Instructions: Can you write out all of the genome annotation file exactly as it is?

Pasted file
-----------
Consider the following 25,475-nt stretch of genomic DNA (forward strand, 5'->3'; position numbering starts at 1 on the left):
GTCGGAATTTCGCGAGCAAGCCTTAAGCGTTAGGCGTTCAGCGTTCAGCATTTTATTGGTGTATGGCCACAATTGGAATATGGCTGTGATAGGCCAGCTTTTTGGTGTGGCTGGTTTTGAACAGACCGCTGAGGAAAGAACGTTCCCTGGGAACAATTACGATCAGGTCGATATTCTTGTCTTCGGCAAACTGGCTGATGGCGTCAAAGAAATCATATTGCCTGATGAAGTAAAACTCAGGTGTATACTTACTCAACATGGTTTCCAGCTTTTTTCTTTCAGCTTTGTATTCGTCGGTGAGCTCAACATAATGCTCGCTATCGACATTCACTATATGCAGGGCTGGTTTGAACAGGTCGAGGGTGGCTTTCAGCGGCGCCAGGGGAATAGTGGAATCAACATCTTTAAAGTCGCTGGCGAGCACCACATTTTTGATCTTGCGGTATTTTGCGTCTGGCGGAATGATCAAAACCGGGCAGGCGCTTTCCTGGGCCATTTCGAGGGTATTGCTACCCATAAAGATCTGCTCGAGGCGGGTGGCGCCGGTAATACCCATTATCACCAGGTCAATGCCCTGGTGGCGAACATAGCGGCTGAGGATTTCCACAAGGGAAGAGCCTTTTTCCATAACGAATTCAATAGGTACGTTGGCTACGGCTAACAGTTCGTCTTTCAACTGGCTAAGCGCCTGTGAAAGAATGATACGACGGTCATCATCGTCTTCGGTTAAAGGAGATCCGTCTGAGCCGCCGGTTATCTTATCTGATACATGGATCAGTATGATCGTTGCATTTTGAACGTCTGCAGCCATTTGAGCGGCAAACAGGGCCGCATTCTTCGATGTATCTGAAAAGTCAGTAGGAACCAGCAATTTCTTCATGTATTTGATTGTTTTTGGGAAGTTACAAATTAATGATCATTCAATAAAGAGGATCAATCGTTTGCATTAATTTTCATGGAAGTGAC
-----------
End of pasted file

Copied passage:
Consider the following 25,475-nt stretch of genomic DNA (forward strand, 5'->3'; position numbering starts at 1 on the left):
GTCGGAATTTCGCGAGCAAGCCTTAAGCGTTAGGCGTTCAGCGTTCAGCATTTTATTGGTGTATGGCCACAATTGGAATATGGCTGTGATAGGCCAGCTTTTTGGTGTGGCTGGTTTTGAACAGACCGCTGAGGAAAGAACGTTCCCTGGGAACAATTACGATCAGGTCGATATTCTTGTCTTCGGCAAACTGGCTGATGGCGTCAAAGAAATCATATTGCCTGATGAAGTAAAACTCAGGTGTATACTTACTCAACATGGTTTCCAGCTTTTTTCTTTCAGCTTTGTATTCGTCGGTGAGCTCAACATAATGCTCGCTATCGACATTCACTATATGCAGGGCTGGTTTGAACAGGTCGAGGGTGGCTTTCAGCGGCGCCAGGGGAATAGTGGAATCAACATCTTTAAAGTCGCTGGCGAGCACCACATTTTTGATCTTGCGGTATTTTGCGTCTGGCGGAATGATCAAAACCGGGCAGGCGCTTTCCTGGGCCATTTCGAGGGTATTGCTACCCATAAAGATCTGCTCGAGGCGGGTGGCGCCGGTAATACCCATTATCACCAGGTCAATGCCCTGGTGGCGAACATAGCGGCTGAGGATTTCCACAAGGGAAGAGCCTTTTTCCATAACGAATTCAATAGGTACGTTGGCTACGGCTAACAGTTCGTCTTTCAACTGGCTAAGCGCCTGTGAAAGAATGATACGACGGTCATCATCGTCTTCGGTTAAAGGAGATCCGTCTGAGCCGCCGGTTATCTTATCTGATACATGGATCAGTATGATCGTTGCATTTTGAACGTCTGCAGCCATTTGAGCGGCAAACAGGGCCGCATTCTTCGATGTATCTGAAAAGTCAGTAGGAACCAGCAATTTCTTCATGTATTTGATTGTTTTTGGGAAGTTACAAATTAATGATCATTCAATAAAGAGGATCAATCGTTTGCATTAATTTTCATGGAAGTGAC